Two minute guide to Legend of Korra.
1. Genre and story:
The Legend of Korra is a third-person beat ‘em up, where you control a character traveling through a fantasy world and fighting enemies. Based on the Legend of Korra television series, the sequel to Avatar: The Last Airbender, you fight with elemental power attacks themed around water, earth, fire, and air.
This game is set between seasons two and three of the television series. The heroine, Korra, finds herself without her bending abilities and sets about trying to get them back, fighting many enemies along the way.
Players attack by pressing combinations of buttons and switching between the different special “bending” abilities. This is simpler than other fighting games from the developer to match the younger audience.
The Legend of Korra was developed by Platinum Games, known for other critically acclaimed beat ‘em up games like Bayonetta and The Wonderful 101.
You can get The Legend of Korra for new-gen consoles PS4 and Xbox One or previous-gen PS3 and Xbox 360, or on PC. There’s no Wii U version. The 3DS game is a turn-based strategy game called The Legend of Korra: A New Era Begins.
Perhaps because of its short length, The Legend of Korra only costs £11.99/$14.99 on all platforms.
It might only take around six hours to complete The Legend of Korra, but as with other Platinum games players will likely want to replay on a harder difficulty to hone their skills. Players also unlock mini games after completing the game.
6. UK and Europe – PEGI rating and additional consumer information:
In the UK and Europe, PEGI rates The Legend of Korra as “suitable for persons aged 12 years and over only”, with a content descriptor for violence, specifically “non realistic looking violence towards human characters – violence causing minor injury only”.
The Games Rating Authority expands on its PEGI rating by explaining that “Martial arts style violence is frequent but mild with no blood or wounds. When hit, the characters flinch backwards and disappear when defeated. Enemies can also be kicked a long distance in an exaggerated way. There is a particular scene in which Korra gets shot with several long sticks, however no wounds or blood are visible and the scene cuts out before you see what effect these have on her.”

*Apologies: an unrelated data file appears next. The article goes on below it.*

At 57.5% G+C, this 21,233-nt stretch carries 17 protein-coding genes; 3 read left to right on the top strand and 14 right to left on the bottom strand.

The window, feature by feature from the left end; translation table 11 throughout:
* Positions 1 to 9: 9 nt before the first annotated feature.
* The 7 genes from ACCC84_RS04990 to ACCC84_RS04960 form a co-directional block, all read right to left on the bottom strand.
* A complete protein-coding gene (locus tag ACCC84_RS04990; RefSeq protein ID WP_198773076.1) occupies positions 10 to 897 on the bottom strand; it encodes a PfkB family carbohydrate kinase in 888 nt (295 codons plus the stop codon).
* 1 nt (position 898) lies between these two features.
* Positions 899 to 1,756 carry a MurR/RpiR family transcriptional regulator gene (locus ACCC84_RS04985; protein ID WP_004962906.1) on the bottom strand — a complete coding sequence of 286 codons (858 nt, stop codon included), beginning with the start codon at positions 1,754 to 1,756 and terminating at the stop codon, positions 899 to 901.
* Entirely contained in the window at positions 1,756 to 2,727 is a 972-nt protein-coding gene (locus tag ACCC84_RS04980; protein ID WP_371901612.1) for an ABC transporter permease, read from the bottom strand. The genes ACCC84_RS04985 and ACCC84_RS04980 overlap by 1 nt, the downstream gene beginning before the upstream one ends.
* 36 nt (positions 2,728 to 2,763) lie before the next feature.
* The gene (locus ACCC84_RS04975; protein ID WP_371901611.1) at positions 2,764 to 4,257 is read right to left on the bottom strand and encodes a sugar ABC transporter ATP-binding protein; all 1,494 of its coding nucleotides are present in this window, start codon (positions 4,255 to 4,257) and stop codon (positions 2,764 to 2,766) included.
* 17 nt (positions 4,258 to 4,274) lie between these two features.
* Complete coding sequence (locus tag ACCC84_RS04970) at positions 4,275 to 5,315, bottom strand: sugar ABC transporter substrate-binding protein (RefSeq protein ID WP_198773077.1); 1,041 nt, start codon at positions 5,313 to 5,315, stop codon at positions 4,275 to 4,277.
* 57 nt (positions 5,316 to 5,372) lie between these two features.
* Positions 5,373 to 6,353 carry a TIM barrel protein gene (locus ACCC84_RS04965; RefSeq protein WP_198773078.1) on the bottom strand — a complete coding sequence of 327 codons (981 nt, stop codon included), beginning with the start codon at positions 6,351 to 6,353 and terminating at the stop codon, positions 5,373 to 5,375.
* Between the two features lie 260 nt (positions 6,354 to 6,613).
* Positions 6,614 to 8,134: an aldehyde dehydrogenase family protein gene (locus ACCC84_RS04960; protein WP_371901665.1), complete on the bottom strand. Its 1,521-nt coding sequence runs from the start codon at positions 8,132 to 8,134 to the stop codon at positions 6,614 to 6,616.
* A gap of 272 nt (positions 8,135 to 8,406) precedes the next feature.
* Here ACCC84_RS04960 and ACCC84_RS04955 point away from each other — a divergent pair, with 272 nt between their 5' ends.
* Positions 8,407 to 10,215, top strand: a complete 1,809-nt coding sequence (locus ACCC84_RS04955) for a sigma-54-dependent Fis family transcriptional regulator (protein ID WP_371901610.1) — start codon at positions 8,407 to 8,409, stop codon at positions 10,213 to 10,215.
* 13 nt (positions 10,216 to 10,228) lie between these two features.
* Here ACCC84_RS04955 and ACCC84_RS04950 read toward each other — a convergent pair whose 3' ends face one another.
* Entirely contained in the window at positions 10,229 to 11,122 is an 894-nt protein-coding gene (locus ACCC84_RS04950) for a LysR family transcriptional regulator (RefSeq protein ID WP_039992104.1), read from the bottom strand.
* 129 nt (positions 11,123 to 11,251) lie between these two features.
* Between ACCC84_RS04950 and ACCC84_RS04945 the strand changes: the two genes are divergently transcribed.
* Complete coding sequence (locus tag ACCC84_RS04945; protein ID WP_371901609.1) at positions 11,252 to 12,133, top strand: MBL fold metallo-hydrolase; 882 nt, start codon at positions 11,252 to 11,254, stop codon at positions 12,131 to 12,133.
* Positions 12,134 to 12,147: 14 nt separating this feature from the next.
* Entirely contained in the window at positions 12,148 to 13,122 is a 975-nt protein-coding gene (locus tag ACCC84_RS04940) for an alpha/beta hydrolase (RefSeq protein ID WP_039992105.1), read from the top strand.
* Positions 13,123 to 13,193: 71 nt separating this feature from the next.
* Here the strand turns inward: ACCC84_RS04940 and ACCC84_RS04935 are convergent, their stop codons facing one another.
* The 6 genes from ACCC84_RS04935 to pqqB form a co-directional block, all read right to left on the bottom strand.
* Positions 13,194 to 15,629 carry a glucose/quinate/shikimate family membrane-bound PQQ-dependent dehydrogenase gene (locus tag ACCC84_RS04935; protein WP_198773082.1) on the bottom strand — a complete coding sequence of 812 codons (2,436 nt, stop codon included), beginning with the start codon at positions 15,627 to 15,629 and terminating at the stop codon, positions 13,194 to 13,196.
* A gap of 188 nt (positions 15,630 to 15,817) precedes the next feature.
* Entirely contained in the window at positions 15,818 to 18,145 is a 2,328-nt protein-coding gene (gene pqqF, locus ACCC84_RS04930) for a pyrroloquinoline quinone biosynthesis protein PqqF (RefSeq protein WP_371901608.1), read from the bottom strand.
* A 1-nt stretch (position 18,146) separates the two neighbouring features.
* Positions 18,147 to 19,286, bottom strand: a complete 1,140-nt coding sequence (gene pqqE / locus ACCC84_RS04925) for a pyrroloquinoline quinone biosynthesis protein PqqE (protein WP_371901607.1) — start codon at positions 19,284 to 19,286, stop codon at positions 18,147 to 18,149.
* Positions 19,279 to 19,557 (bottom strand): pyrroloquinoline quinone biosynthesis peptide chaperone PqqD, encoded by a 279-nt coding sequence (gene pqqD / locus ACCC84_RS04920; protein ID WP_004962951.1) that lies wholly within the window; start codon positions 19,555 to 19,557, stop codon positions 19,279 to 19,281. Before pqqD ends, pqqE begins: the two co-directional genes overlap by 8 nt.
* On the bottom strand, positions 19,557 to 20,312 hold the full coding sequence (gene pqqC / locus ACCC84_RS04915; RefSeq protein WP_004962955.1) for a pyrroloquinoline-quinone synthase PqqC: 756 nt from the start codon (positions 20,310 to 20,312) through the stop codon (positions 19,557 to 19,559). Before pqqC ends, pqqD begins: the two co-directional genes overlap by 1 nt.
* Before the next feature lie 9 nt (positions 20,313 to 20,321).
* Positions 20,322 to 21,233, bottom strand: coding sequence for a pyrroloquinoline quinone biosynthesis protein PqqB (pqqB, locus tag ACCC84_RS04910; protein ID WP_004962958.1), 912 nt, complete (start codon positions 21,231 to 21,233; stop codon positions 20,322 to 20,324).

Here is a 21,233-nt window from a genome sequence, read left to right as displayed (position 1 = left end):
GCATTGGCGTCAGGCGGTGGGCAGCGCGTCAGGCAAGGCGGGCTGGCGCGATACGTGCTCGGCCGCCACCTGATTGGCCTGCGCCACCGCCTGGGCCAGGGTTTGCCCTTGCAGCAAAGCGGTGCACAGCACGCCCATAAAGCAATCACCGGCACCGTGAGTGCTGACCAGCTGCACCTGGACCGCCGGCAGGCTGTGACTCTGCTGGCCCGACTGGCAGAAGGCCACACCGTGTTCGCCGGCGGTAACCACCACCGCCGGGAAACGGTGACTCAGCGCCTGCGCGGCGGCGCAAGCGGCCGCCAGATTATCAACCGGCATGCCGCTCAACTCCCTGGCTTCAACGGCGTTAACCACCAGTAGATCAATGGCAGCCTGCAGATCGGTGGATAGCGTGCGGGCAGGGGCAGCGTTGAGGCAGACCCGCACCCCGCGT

7. US – ESRB:
In the US, the ESRB rates The Legend of Korra T for Teen, with a content descriptor for Cartoon Violence. The description goes into detail on the combat and enemy types: “hand-to-hand combat against ninjas, human boss characters, and animal spirits (e.g., serpents, birds, lizard-like creatures). Players punch, kick, and use elemental attacks that hurl water, fire, earth, ice, and air at enemies. Some combat sequences depict close-up shots of heavy damage or slow-motion effects. Combat is also highlighted by cries of pain and loud impact sounds.”
8. Common Sense Media:
Common Sense Media hasn’t yet reviewed the game, but rates the TV series as appropriate for those aged 8 and older, highlighting its “strong heroine” and “positive messages”, stating that the violence “involves the elements (fire, water, etc.) more than it does straight hand-to-hand martial arts-style exchanges; it shouldn’t be a problem for most kids thanks to that sense of fantasy”.
The story of Legend of Korra is based on fantasy and myth. Younger players may find some of the more fantastical enemies scary.
10. Why people play:
As with most licensed games, people will be drawn to The Legend of Korra if they’re already a fan of the television show. In this case, however, the legacy of Platinum Games will draw in fans of their other games. The combat is simpler than Bayonetta, so is better suited to younger players, but it’s still action rather than storytelling that is the main attraction.